+ /REPOS/: controls the repository name used for the binary job. Defaults to the Jenkins job name without trailing "/-binaries/" and without trailing "/-repos/".
+ /SUDO_CMD/: if this variable is set then reprepro and related actions will be executed under $SUDO_CMD. If the jenkins user doesn't have write permissions to the repository and related settings then you might consider setting "export SUDO_CMD=sudo" in your Build step.
** Supported in generate-git-snapshot
+ /DEBEMAIL/: user configuration to be used for generating new entries in debian/changelog (defaults to "jenkins-debian-glue Autobuilder <>")
+ /DCH_OPTS/: use custom git-dch options instead of the defaults.
+ /DCH_EXTRA_OPTS/: use additional custom git-dch options.
** Supported in generate-reprepro-codename
+ /SUDO_CMD/: if this variable is set then reprepro and related actions will be executed under $SUDO_CMD. If the jenkins user doesn't have write permissions to the repository and related settings then you might consider setting "export SUDO_CMD=sudo" in your Build step.
* Tips and Tricks / Advanced configuration
+ Reduce disk usage: enable "/Discard Old Builds/" and set "/Max # of builds to keep/" to something like 15 to keep disk usage at a sane level.
+ For building the Debian package using different branches enable the "This build is parameterized" option in the source job. Add String Parameter settings as follows (replace Git's /master/ with /trunk/ when using Subversion):
: Name: branch
: Default value: master
: Description: branch to build (trunk, tags/...)
This allows you to choose the branch name that should be used for building the Debian source package.
+ Install and use the [[][Configuration Slicing Plugin]] to perform mass configuration of your source and binaries jobs.
+ Enable "/Trigger builds remotely (e.g., from scripts)/" under Build Triggers and set an user-defined authentication token. The /svn/ and /git/ directory of the jenkins-debian-glue source provide examples for VCS hooks to trigger remote builds on each commit.
+ To avoid polling for updates in VCS either trigger the builds remotely (see previous bullet) or if you're using Github for your Git repository use the [[][Github Plugin]] with its "/Build when a change is pushed to GitHub/" option.
* Scripts description
+ *build-and-provide-package*: uses the dsc file for building a binary package for the specified /$architecture/ of the matrix build using cowbuilder. The resulting binary package will be installed in reprepro to provide it for usage via APT.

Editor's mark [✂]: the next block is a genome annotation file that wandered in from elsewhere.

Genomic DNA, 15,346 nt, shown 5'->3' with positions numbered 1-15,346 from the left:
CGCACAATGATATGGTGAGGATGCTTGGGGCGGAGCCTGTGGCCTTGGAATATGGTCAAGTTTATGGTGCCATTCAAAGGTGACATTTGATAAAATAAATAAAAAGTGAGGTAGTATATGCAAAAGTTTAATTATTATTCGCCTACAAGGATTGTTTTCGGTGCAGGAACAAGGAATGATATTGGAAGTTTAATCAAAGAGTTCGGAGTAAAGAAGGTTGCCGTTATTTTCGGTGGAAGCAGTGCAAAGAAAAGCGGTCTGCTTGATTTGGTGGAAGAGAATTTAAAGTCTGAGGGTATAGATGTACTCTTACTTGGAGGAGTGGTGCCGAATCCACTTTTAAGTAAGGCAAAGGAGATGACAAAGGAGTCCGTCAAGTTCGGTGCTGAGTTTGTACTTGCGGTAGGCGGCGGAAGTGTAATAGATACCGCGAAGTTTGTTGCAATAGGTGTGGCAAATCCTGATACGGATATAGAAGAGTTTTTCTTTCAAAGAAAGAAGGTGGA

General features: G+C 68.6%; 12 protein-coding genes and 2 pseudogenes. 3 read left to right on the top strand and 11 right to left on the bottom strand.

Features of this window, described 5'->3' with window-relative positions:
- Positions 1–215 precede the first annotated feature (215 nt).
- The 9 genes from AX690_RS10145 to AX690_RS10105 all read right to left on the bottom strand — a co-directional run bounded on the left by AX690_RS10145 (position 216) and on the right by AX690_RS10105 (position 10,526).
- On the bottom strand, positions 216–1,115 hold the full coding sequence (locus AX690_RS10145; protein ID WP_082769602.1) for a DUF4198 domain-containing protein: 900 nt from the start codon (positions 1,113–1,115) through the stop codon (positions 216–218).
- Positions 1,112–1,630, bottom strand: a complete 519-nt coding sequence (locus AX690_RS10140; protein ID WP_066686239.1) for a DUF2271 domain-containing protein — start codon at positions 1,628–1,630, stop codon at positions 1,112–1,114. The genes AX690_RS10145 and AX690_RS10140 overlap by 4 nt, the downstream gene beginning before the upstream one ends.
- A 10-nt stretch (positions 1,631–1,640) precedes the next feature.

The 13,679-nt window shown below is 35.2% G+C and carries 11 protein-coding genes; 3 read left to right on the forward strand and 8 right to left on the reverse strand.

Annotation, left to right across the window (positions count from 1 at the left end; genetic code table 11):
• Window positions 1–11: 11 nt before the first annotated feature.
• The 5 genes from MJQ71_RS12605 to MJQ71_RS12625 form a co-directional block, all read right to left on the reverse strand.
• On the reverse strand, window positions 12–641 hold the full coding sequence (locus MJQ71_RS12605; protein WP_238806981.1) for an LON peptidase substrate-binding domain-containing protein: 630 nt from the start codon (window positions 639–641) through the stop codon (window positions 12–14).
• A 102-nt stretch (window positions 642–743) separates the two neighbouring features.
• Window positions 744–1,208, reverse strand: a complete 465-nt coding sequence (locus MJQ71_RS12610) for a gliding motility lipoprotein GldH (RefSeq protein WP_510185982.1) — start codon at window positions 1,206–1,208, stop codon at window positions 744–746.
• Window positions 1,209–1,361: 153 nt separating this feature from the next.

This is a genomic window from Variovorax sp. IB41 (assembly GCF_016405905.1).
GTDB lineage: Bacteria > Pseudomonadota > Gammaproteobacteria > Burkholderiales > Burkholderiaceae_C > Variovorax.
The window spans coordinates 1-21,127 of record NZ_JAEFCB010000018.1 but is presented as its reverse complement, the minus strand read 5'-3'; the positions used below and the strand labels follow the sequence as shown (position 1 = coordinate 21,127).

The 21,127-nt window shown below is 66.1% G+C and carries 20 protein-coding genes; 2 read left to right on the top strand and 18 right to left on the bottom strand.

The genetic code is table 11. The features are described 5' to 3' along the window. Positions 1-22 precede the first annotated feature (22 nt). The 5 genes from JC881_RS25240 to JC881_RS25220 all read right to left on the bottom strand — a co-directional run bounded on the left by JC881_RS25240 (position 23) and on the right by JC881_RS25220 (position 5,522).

+ *generate-git-snapshot*: generates a snapshot version of a Debian package using git-dch. Use 'auto' as command line option to use git-dch's magic to build changelog, without the 'auto' option the version string will be build based on last tag/merge.
+ *generate-reprepro-codename*: takes a repository/codename as command line option and adds an according repository/codename definition to //srv/repository/conf/distributions/ (iff the codename is not present yet).
+ *generate-svn-snapshot*: generates snapshot version of a Debian package using svn log, svn2cl and some dirty shell magic.
+ *increase-version-number*: takes a version number as command line argument and raises the version number for usage inside as a new snapshot version. Nowadays the script just adds "+0" to the version number, so when running the script with "0.42" the output will be "0.42+0". (Disclaimer: This script used to be more sophisticated but turned out to fail in some situations, the +0 approach usually just works and the script is there to provide a central place to handle version number management.)
+ *lintian-junit-report*: run Debian package checks using lintian and report in JUnit format (and provide a plaintext copy of the output inside file /lintian.txt/).
+ *repository_checker*: provides simple access to codename/repository and package listings (without the need to know how to handle reprepro) as well as an option to verify whether Debian source packages match with binary package versions.
** Where do I find the console output?
The easiest way to access the console output is choosing the "Last build" URL under the "Permalinks" section at the bottom of you
Jenkins job, which usually corresponds to http://$JENKINS_SERVER/job/$JOBNAME/lastBuild/console. This URL contains the "lastBuild" keyword instead of hardcoding a specific build number so you just need to choose reload in your browser to get the most current version.
To locate this URL from the Jenkins web interface choose "Last build":
On the left side on the bottom you'll find a link named "Console Output" then, choose this one:
** Where do I find the console output of my *-binaries Job / Matrix build?
Locating the console output of Matrix builds sadly is not obvious. You have to visit the according Matrix axe configurations which are listed under the "Configurations" section of your Jenkins job. If you have just one axis inside your Jenkins job configuration it wil be named "default":
Or if you have multiple axes assigned then you'll find them listed below "Configurations" as well, like:
Inside the Matrix configurations you'll find the usual "Permalinks" as documented in the previous section of this FAQ.
** How can I build binary packages on some slave nodes and use the repository on a different system?
Once you start up scaling with Debian package builds with several nodes you don't want to include the Debian package(s) on the same
node as you're building (for obvious reasons).